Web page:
The Institute for Financial Literacy recently honored Econ Lowdown, the economic education resources from the Federal Reserve Bank of St. Louis. Econ Lowdown received the 2017 Excellence in Financial Literacy Education (EIFLE) Award for Education Program of the Year: Children, General.
The award was given for the following Econ Lowdown resources:
The EIFLE awards are given annually to recognize leaders in the field of financial literacy education. St. Louis Fed Econ Ed staff members received the EIFLE award Wednesday at the Institute for Financial Education annual meeting in Chicago.
“We are very excited to receive the EIFLE Award for these two new products,” said Assistant Vice President Mary Suiter, the bank’s economic education officer. “We selected Making Personal Finance Decisions because it is a curriculum of 20 new, very active and engaging lessons and is unique in its focus on economic decision-making related to all aspects of personal finance. We were proud to partner with the Minnesota Council on Economic Education to provide this new, revised version of this curriculum.
“Page One Focus on Finance was chosen because it is a unique publication that is produced four times a year at a high school and middle school reading level,” Suiter added. “Each issue covers a personal finance topic and provides the opportunity for students to engage in close reading strategy to answer questions related to each article.”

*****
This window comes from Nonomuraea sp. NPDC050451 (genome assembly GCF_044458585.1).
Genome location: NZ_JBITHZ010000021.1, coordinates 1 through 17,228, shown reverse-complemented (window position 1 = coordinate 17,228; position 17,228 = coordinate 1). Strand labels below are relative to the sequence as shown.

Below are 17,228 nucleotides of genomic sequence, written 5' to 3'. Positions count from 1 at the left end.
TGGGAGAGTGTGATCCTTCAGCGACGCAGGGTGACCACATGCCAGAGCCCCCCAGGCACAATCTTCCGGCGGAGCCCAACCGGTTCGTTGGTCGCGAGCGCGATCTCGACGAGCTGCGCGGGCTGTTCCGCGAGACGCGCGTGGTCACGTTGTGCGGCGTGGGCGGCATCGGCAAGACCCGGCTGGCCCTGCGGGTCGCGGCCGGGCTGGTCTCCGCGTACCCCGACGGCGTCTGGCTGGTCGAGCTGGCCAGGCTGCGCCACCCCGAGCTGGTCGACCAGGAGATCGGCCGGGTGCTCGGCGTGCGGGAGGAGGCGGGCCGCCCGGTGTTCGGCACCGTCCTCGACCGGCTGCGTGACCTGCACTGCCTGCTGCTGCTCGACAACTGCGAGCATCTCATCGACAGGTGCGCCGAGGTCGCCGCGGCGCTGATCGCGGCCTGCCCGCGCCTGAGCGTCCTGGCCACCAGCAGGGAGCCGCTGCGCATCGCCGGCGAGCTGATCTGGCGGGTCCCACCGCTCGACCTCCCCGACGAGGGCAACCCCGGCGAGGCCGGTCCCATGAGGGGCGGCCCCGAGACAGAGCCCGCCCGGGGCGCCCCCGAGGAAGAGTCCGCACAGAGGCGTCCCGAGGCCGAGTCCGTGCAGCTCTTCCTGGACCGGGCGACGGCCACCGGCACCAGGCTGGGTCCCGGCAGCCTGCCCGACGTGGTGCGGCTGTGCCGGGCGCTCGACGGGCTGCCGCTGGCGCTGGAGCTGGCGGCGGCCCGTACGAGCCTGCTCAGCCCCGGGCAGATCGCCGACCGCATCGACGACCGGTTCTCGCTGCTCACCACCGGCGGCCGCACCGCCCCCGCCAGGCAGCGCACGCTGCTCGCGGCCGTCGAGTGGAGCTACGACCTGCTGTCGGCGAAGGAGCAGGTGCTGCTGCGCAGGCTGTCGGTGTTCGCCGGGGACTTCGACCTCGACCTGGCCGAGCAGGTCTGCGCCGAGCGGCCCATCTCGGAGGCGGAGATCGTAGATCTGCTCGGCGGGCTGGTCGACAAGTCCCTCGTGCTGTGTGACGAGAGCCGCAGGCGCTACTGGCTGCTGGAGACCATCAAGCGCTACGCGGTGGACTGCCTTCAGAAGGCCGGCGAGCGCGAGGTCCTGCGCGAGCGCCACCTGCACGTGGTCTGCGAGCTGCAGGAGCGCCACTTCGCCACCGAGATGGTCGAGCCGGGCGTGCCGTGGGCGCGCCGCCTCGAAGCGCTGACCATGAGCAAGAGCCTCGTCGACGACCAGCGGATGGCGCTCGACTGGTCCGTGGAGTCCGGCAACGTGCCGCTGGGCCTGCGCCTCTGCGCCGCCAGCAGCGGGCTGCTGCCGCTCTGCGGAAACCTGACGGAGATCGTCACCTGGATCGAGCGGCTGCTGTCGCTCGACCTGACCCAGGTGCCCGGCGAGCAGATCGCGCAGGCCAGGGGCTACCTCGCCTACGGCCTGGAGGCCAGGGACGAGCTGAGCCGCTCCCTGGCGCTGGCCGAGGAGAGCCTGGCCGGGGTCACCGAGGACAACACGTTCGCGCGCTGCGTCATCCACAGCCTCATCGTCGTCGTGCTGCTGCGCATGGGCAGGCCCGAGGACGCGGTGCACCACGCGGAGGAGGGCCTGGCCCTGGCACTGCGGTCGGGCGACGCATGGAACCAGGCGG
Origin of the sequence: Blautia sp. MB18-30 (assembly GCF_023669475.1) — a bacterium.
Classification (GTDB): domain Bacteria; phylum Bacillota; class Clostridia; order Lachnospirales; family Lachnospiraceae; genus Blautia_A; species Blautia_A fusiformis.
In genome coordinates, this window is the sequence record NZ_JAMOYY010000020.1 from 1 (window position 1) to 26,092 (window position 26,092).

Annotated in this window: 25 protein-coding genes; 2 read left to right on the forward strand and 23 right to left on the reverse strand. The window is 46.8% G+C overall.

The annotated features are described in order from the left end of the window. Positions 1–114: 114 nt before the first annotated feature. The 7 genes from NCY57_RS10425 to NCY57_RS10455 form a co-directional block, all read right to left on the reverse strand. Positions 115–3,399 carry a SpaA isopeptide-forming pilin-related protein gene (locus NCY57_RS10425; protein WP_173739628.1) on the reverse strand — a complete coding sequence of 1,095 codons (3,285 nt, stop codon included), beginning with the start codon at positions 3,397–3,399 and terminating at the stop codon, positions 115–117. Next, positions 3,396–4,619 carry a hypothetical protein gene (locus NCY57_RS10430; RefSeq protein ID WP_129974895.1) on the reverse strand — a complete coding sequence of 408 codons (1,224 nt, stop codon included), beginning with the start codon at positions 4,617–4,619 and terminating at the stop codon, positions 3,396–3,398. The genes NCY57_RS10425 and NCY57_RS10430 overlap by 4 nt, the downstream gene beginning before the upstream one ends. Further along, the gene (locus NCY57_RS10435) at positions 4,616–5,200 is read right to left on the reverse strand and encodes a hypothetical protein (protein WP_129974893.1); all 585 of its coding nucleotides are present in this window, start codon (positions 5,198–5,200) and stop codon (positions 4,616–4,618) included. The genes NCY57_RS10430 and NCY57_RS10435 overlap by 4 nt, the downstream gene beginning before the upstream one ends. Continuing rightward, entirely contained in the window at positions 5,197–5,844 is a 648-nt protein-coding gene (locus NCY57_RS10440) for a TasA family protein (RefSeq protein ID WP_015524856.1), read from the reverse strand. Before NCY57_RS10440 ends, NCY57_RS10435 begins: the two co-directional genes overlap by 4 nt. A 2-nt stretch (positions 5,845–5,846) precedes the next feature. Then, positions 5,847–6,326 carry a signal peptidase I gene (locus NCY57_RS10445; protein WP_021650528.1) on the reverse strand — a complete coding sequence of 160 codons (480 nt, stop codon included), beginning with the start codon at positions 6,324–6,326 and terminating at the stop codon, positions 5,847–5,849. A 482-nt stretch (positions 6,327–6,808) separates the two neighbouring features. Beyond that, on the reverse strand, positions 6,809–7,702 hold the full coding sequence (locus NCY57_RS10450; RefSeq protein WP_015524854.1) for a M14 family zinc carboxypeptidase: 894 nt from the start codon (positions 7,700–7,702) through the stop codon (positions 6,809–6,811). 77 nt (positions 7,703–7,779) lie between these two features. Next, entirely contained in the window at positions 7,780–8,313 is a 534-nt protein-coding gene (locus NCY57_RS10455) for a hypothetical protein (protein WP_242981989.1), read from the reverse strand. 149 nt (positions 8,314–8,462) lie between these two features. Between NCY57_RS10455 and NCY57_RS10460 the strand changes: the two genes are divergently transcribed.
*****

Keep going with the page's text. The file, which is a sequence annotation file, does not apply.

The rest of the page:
In 2015, the Federal Reserve Bank of St. Louis received the EIFLE award for nonprofit organization of the year. To see more award-winning resources from the St. Louis Fed, visit stlouisfed.org/education/awards.
The St. Louis Fed’s online Econ Lowdown program offers hundreds of free lessons about economics, personal finance, and money and banking, and about the Federal Reserve itself. Videos, online courses, podcasts and more are available for classrooms from pre-K through college, as well as for parents and other consumers. There were more than 1 million enrollments last year in the online teacher portal, econlowdown.org. Similar free resources are available to the general public at stlouisfed.org/education.